Women at Hope College

Photo Courtesy of Hope College
    One of the most integral elements of Holland, Michigan is Hope College.  A small liberal arts college, Hope College was officially founded in 1866 by A. C. Van Raalte, the same man who founded Pillar Church and led the Holland community as the native Dutch created a life for themselves in the United States.  Hope College is affiliated with the Reformed Church of America and boasts blue and orange as its colors, staying true to the conservative Dutch community.
    The breakout of the war affected enrollment at Hope College, as most of the young men who had been students either enlisted or were drafted into the service.  Hope had to suspend men's sports, dances, mixers, and the like.  This did not mean, however, that women were allowed to fall into social laziness.  An element of propriety was still expected--the dorms still had house mothers who enforced (or tried to enforce) the curfew.  The dorms still had dinner together in the evenings and appropriate etiquette was still expected.  Although genteel living was a standard, the college was far from stifling.  In lieu of the absence of men at Hope, the women formed the Women's Activity League and even formed a women's football team. 

    The faculty was also affected by the demand for men and lost many faculty members to the cause.  There was a surge in woman faculty and staff members to keep the college running; however, the women did not stop with just keeping Hope functioning, but made it a priority to gain recognition from the American Association of University Women.  This goal was supported by the president at the time, Irwin Lubbers (the namesake of the current building dedicated to the humanities).  The AAUW Holland branch was founded in 1938 by 23 women, with Mrs. James Warner as president.  Although the beginning numbers were modest, membership and activity really took off once the war began.  The German, French, History, Drama, and Art Departments, as well as the library,  were all headed by women.  These women also gave their time, talents, and goods to the community--locally, nationally, and globally. According to 75 Years of the American Association of University Women of Michigan, the members of AAUW in Holland amassed books for a drive called the Victory Book Campaign, began building a center for youth, volunteered for the Red Cross, and collected clothing and needed provisions and articles for the University Women of Norway, an occupied country.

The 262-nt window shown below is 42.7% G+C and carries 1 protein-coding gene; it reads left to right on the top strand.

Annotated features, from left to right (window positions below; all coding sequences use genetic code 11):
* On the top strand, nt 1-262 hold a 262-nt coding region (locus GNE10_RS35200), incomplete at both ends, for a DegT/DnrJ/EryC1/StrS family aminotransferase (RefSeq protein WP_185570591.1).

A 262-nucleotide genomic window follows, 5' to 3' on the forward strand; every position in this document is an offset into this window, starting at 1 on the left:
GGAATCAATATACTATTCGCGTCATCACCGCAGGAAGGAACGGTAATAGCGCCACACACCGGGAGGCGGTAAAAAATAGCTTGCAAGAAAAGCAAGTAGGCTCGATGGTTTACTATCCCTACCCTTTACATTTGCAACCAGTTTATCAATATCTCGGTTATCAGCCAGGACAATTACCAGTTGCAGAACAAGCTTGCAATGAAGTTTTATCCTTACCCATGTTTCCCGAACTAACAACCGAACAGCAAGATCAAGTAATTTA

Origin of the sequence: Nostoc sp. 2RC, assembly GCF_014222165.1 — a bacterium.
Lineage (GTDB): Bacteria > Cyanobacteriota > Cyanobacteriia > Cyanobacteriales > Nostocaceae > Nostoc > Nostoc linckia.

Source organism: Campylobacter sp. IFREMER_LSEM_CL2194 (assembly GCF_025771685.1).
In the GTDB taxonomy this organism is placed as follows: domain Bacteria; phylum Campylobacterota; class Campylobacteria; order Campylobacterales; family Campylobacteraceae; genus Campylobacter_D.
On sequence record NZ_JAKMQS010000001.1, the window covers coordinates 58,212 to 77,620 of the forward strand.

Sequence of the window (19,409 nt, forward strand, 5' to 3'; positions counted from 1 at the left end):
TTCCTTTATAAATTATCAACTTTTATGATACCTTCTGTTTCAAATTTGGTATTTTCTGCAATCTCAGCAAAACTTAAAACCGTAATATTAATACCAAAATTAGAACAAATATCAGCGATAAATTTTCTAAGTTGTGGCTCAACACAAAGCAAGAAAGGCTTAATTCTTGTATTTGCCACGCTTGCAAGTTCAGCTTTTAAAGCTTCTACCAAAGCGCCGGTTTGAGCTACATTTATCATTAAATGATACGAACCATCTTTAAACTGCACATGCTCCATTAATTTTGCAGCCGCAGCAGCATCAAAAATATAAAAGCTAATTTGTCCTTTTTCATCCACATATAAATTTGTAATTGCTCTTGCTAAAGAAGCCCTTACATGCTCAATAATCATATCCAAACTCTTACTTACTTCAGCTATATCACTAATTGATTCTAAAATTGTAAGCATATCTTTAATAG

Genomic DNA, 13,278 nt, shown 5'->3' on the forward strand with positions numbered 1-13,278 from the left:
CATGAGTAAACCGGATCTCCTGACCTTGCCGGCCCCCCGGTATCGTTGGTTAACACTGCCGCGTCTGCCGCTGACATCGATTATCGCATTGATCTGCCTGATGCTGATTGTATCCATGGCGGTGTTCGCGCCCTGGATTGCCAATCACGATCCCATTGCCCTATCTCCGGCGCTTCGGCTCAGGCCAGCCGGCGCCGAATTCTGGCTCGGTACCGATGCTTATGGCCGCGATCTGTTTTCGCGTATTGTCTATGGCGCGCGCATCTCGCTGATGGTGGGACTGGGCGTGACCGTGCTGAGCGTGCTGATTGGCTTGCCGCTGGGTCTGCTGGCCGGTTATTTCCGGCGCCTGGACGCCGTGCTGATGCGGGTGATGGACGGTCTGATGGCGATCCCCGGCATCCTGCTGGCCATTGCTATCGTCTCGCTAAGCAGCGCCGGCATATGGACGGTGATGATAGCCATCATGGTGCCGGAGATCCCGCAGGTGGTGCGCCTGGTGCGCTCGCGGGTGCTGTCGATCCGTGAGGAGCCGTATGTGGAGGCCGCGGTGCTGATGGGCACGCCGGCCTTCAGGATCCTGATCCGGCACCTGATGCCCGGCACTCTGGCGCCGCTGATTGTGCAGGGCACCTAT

After the war ended, enrollment at Hope College tripled as many of the former students returned, as well as many new male students who were able to pay their tuition thanks to the G.I. Bill.  The spirit of women's strength began to fade into the background and Hope, once again,  hired more men faculty.  Janita Holleman, an influential woman at Hope College said that with the influx of men, an element of chauvinism grew and twice she was denied full-professorship.